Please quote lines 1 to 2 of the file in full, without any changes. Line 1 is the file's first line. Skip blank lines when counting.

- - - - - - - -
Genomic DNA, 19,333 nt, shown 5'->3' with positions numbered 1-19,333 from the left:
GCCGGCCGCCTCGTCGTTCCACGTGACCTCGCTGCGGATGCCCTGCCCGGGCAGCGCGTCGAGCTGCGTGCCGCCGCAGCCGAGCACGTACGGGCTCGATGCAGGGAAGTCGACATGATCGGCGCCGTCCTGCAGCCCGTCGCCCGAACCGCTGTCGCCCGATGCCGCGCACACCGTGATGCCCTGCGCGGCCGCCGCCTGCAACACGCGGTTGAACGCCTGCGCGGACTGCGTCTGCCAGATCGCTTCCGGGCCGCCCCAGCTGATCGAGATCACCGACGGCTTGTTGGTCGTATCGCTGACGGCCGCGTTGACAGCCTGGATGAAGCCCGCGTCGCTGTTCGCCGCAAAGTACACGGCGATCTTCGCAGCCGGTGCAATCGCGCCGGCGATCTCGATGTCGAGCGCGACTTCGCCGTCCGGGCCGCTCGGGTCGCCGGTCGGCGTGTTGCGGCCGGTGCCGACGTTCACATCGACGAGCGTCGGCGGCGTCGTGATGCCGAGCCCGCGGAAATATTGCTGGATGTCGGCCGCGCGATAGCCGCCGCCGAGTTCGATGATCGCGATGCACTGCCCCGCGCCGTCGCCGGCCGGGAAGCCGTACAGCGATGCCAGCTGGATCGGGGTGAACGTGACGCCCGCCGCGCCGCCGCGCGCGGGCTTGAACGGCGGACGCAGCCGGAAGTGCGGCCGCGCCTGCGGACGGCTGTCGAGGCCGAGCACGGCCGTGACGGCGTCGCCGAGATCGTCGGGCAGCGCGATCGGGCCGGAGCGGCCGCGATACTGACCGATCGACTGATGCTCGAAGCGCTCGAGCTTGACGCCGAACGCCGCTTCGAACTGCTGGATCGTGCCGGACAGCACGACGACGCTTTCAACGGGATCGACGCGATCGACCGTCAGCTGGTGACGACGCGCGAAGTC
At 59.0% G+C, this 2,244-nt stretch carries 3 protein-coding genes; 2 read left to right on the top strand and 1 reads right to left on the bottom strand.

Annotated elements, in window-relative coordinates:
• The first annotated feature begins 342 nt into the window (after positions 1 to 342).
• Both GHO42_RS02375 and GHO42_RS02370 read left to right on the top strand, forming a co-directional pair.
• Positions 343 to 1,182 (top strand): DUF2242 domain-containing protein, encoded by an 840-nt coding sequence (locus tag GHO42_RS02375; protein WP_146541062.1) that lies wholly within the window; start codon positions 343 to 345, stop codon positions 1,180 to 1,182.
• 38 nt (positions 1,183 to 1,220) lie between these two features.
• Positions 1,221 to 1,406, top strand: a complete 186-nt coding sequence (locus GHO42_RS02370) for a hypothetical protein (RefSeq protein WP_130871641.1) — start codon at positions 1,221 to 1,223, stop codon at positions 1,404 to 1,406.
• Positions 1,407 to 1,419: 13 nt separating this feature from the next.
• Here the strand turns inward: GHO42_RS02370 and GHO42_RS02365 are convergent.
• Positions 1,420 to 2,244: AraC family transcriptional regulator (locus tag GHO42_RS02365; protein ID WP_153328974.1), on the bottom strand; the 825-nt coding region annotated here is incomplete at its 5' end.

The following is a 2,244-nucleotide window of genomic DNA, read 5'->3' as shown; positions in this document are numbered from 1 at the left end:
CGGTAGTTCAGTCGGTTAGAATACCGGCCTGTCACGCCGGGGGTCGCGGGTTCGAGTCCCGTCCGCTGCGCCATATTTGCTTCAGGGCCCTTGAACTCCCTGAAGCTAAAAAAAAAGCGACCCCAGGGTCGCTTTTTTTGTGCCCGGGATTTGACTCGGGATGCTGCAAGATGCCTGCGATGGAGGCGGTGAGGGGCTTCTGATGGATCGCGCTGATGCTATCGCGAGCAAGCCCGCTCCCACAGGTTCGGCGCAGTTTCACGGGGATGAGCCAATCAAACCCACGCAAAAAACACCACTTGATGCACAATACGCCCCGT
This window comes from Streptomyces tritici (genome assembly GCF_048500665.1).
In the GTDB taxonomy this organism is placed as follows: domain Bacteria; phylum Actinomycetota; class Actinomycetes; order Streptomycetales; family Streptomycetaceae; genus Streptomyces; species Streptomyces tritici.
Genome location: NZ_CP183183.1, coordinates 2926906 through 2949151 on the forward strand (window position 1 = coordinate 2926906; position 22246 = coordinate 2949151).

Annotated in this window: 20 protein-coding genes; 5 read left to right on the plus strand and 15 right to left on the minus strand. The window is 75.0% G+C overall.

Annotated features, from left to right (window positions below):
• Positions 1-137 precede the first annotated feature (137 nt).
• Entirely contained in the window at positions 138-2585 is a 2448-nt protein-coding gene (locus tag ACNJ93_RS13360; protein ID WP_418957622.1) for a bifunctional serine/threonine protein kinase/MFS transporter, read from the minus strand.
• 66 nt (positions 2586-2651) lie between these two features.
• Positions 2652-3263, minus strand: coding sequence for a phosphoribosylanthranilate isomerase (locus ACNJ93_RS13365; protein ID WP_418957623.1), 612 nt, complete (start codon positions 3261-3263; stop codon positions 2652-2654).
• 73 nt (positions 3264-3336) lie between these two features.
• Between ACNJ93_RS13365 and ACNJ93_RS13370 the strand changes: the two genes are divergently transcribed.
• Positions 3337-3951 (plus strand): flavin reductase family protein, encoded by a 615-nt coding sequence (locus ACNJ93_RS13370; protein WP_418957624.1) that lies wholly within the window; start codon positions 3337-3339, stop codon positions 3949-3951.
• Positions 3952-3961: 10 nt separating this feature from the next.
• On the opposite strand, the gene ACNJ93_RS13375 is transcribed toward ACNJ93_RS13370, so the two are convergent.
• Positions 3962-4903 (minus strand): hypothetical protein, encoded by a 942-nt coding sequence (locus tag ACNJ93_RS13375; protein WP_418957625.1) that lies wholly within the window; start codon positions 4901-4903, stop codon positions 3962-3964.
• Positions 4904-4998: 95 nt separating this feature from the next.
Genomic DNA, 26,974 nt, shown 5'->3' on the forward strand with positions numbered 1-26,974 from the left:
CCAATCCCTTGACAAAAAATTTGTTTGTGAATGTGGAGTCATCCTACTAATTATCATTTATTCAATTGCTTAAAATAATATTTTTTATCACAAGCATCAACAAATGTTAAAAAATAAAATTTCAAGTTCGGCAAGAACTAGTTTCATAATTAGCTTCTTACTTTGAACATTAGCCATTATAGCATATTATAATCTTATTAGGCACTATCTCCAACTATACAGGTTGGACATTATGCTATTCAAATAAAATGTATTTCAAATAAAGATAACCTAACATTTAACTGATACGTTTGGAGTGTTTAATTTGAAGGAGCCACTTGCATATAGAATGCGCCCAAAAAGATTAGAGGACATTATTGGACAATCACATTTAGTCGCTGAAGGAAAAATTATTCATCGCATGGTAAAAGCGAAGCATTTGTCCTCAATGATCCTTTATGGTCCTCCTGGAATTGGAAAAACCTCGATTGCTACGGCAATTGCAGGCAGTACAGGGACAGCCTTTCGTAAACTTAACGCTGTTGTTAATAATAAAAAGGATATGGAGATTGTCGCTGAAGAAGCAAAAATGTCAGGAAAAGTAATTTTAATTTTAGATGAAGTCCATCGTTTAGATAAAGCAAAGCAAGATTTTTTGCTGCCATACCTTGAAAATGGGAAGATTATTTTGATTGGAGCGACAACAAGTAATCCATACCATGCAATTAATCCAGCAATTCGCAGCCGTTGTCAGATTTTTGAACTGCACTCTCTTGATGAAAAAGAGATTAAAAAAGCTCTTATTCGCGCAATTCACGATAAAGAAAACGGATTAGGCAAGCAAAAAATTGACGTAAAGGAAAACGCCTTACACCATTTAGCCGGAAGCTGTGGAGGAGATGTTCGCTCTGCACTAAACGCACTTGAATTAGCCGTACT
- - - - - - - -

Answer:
Genomic DNA, 19,333 nt, shown 5'->3' with positions numbered 1-19,333 from the left:
GCCGGCCGCCTCGTCGTTCCACGTGACCTCGCTGCGGATGCCCTGCCCGGGCAGCGCGTCGAGCTGCGTGCCGCCGCAGCCGAGCACGTACGGGCTCGATGCAGGGAAGTCGACATGATCGGCGCCGTCCTGCAGCCCGTCGCCCGAACCGCTGTCGCCCGATGCCGCGCACACCGTGATGCCCTGCGCGGCCGCCGCCTGCAACACGCGGTTGAACGCCTGCGCGGACTGCGTCTGCCAGATCGCTTCCGGGCCGCCCCAGCTGATCGAGATCACCGACGGCTTGTTGGTCGTATCGCTGACGGCCGCGTTGACAGCCTGGATGAAGCCCGCGTCGCTGTTCGCCGCAAAGTACACGGCGATCTTCGCAGCCGGTGCAATCGCGCCGGCGATCTCGATGTCGAGCGCGACTTCGCCGTCCGGGCCGCTCGGGTCGCCGGTCGGCGTGTTGCGGCCGGTGCCGACGTTCACATCGACGAGCGTCGGCGGCGTCGTGATGCCGAGCCCGCGGAAATATTGCTGGATGTCGGCCGCGCGATAGCCGCCGCCGAGTTCGATGATCGCGATGCACTGCCCCGCGCCGTCGCCGGCCGGGAAGCCGTACAGCGATGCCAGCTGGATCGGGGTGAACGTGACGCCCGCCGCGCCGCCGCGCGCGGGCTTGAACGGCGGACGCAGCCGGAAGTGCGGCCGCGCCTGCGGACGGCTGTCGAGGCCGAGCACGGCCGTGACGGCGTCGCCGAGATCGTCGGGCAGCGCGATCGGGCCGGAGCGGCCGCGATACTGACCGATCGACTGATGCTCGAAGCGCTCGAGCTTGACGCCGAACGCCGCTTCGAACTGCTGGATCGTGCCGGACAGCACGACGACGCTTTCAACGGGATCGACGCGATCGACCGTCAGCTGGTGACGACGCGCGAAGTC